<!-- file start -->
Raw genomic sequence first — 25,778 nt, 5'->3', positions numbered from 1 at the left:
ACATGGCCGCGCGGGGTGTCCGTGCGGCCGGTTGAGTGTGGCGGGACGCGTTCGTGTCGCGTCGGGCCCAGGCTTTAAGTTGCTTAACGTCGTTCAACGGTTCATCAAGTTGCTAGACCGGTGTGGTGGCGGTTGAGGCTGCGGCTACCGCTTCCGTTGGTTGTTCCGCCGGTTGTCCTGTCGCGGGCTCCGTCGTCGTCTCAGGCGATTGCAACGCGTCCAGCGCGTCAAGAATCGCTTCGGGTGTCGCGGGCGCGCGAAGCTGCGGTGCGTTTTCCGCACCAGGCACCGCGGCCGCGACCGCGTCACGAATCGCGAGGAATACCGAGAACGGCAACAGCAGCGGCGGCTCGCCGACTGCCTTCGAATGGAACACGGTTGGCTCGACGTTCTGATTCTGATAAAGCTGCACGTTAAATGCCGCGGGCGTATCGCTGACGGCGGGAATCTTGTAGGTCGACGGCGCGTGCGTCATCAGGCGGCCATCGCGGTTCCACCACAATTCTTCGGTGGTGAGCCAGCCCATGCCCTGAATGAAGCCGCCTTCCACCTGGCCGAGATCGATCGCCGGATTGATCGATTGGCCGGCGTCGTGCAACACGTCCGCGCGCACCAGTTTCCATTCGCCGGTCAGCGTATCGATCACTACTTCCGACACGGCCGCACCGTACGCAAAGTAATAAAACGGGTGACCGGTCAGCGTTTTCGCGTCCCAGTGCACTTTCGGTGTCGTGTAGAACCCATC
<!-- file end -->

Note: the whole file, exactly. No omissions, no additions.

Raw genomic sequence first — 25,778 nt, 5'->3', positions numbered from 1 at the left:
ACATGGCCGCGCGGGGTGTCCGTGCGGCCGGTTGAGTGTGGCGGGACGCGTTCGTGTCGCGTCGGGCCCAGGCTTTAAGTTGCTTAACGTCGTTCAACGGTTCATCAAGTTGCTAGACCGGTGTGGTGGCGGTTGAGGCTGCGGCTACCGCTTCCGTTGGTTGTTCCGCCGGTTGTCCTGTCGCGGGCTCCGTCGTCGTCTCAGGCGATTGCAACGCGTCCAGCGCGTCAAGAATCGCTTCGGGTGTCGCGGGCGCGCGAAGCTGCGGTGCGTTTTCCGCACCAGGCACCGCGGCCGCGACCGCGTCACGAATCGCGAGGAATACCGAGAACGGCAACAGCAGCGGCGGCTCGCCGACTGCCTTCGAATGGAACACGGTTGGCTCGACGTTCTGATTCTGATAAAGCTGCACGTTAAATGCCGCGGGCGTATCGCTGACGGCGGGAATCTTGTAGGTCGACGGCGCGTGCGTCATCAGGCGGCCATCGCGGTTCCACCACAATTCTTCGGTGGTGAGCCAGCCCATGCCCTGAATGAAGCCGCCTTCCACCTGGCCGAGATCGATCGCCGGATTGATCGATTGGCCGGCGTCGTGCAACACGTCCGCGCGCACCAGTTTCCATTCGCCGGTCAGCGTATCGATCACTACTTCCGACACGGCCGCACCGTACGCAAAGTAATAAAACGGGTGACCGGTCAGCGTTTTCGCGTCCCAGTGCACTTTCGGTGTCGTGTAGAACCCATC